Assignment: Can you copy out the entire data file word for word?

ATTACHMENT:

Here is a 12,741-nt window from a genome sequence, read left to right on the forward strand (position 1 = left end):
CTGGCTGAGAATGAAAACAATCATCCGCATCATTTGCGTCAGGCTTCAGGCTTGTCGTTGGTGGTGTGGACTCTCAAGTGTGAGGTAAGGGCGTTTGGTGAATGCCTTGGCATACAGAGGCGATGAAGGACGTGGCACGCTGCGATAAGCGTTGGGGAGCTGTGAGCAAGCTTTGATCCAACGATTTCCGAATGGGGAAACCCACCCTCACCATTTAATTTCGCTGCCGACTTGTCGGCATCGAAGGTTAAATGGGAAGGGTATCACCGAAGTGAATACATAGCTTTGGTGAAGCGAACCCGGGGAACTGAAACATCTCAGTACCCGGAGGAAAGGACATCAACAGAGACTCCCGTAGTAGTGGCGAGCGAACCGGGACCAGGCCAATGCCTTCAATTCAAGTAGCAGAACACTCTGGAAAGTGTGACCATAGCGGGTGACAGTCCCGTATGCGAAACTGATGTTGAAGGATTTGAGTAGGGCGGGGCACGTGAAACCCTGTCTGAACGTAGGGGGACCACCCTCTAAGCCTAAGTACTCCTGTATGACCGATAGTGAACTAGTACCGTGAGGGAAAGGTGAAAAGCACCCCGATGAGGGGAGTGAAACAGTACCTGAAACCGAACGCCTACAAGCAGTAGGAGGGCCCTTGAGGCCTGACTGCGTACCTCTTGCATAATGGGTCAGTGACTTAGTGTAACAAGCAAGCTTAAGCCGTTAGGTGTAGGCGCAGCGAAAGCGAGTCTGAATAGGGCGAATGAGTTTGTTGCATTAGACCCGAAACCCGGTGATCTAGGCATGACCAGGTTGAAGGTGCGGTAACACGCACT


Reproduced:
Here is a 12,741-nt window from a genome sequence, read left to right on the forward strand (position 1 = left end):
CTGGCTGAGAATGAAAACAATCATCCGCATCATTTGCGTCAGGCTTCAGGCTTGTCGTTGGTGGTGTGGACTCTCAAGTGTGAGGTAAGGGCGTTTGGTGAATGCCTTGGCATACAGAGGCGATGAAGGACGTGGCACGCTGCGATAAGCGTTGGGGAGCTGTGAGCAAGCTTTGATCCAACGATTTCCGAATGGGGAAACCCACCCTCACCATTTAATTTCGCTGCCGACTTGTCGGCATCGAAGGTTAAATGGGAAGGGTATCACCGAAGTGAATACATAGCTTTGGTGAAGCGAACCCGGGGAACTGAAACATCTCAGTACCCGGAGGAAAGGACATCAACAGAGACTCCCGTAGTAGTGGCGAGCGAACCGGGACCAGGCCAATGCCTTCAATTCAAGTAGCAGAACACTCTGGAAAGTGTGACCATAGCGGGTGACAGTCCCGTATGCGAAACTGATGTTGAAGGATTTGAGTAGGGCGGGGCACGTGAAACCCTGTCTGAACGTAGGGGGACCACCCTCTAAGCCTAAGTACTCCTGTATGACCGATAGTGAACTAGTACCGTGAGGGAAAGGTGAAAAGCACCCCGATGAGGGGAGTGAAACAGTACCTGAAACCGAACGCCTACAAGCAGTAGGAGGGCCCTTGAGGCCTGACTGCGTACCTCTTGCATAATGGGTCAGTGACTTAGTGTAACAAGCAAGCTTAAGCCGTTAGGTGTAGGCGCAGCGAAAGCGAGTCTGAATAGGGCGAATGAGTTTGTTGCATTAGACCCGAAACCCGGTGATCTAGGCATGACCAGGTTGAAGGTGCGGTAACACGCACT